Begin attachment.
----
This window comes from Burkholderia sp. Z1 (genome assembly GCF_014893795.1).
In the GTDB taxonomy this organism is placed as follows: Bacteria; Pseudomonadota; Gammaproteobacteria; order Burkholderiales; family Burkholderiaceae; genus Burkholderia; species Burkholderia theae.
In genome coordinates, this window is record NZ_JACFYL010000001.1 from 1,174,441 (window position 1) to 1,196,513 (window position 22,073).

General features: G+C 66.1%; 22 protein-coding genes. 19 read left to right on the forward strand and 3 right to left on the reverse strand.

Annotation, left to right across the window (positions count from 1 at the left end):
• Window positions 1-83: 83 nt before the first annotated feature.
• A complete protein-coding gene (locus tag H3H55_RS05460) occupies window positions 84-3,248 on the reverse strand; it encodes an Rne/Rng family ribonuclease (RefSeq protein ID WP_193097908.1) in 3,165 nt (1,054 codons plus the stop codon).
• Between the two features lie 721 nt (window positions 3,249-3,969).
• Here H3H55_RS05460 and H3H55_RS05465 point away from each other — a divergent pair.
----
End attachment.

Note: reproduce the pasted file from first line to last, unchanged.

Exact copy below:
This window comes from Burkholderia sp. Z1 (genome assembly GCF_014893795.1).
In the GTDB taxonomy this organism is placed as follows: Bacteria; Pseudomonadota; Gammaproteobacteria; order Burkholderiales; family Burkholderiaceae; genus Burkholderia; species Burkholderia theae.
In genome coordinates, this window is record NZ_JACFYL010000001.1 from 1,174,441 (window position 1) to 1,196,513 (window position 22,073).

General features: G+C 66.1%; 22 protein-coding genes. 19 read left to right on the forward strand and 3 right to left on the reverse strand.

Annotation, left to right across the window (positions count from 1 at the left end):
• Window positions 1-83: 83 nt before the first annotated feature.
• A complete protein-coding gene (locus tag H3H55_RS05460) occupies window positions 84-3,248 on the reverse strand; it encodes an Rne/Rng family ribonuclease (RefSeq protein ID WP_193097908.1) in 3,165 nt (1,054 codons plus the stop codon).
• Between the two features lie 721 nt (window positions 3,249-3,969).
• Here H3H55_RS05460 and H3H55_RS05465 point away from each other — a divergent pair.